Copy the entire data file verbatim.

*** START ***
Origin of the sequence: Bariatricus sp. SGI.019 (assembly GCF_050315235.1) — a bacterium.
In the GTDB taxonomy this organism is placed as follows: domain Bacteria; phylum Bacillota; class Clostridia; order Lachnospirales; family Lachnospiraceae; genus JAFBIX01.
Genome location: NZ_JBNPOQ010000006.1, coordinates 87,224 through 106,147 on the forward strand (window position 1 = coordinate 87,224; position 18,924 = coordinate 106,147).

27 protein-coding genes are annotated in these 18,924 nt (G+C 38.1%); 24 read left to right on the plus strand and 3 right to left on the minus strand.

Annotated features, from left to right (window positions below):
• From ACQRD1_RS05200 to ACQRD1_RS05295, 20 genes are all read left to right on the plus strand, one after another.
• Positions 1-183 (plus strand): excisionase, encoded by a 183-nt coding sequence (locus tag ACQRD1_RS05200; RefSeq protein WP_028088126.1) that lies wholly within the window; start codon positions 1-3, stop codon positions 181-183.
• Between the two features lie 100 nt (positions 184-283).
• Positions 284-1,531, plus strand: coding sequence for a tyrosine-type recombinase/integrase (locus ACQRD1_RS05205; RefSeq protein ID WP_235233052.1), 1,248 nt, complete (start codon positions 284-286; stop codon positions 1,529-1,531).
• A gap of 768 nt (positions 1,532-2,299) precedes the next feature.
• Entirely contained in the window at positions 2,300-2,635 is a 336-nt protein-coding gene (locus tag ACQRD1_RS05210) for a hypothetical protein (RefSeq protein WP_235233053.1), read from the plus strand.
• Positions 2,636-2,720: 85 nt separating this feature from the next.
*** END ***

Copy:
Origin of the sequence: Bariatricus sp. SGI.019 (assembly GCF_050315235.1) — a bacterium.
In the GTDB taxonomy this organism is placed as follows: domain Bacteria; phylum Bacillota; class Clostridia; order Lachnospirales; family Lachnospiraceae; genus JAFBIX01.
Genome location: NZ_JBNPOQ010000006.1, coordinates 87,224 through 106,147 on the forward strand (window position 1 = coordinate 87,224; position 18,924 = coordinate 106,147).

27 protein-coding genes are annotated in these 18,924 nt (G+C 38.1%); 24 read left to right on the plus strand and 3 right to left on the minus strand.

Annotated features, from left to right (window positions below):
• From ACQRD1_RS05200 to ACQRD1_RS05295, 20 genes are all read left to right on the plus strand, one after another.
• Positions 1-183 (plus strand): excisionase, encoded by a 183-nt coding sequence (locus tag ACQRD1_RS05200; RefSeq protein WP_028088126.1) that lies wholly within the window; start codon positions 1-3, stop codon positions 181-183.
• Between the two features lie 100 nt (positions 184-283).
• Positions 284-1,531, plus strand: coding sequence for a tyrosine-type recombinase/integrase (locus ACQRD1_RS05205; RefSeq protein ID WP_235233052.1), 1,248 nt, complete (start codon positions 284-286; stop codon positions 1,529-1,531).
• A gap of 768 nt (positions 1,532-2,299) precedes the next feature.
• Entirely contained in the window at positions 2,300-2,635 is a 336-nt protein-coding gene (locus tag ACQRD1_RS05210) for a hypothetical protein (RefSeq protein WP_235233053.1), read from the plus strand.
• Positions 2,636-2,720: 85 nt separating this feature from the next.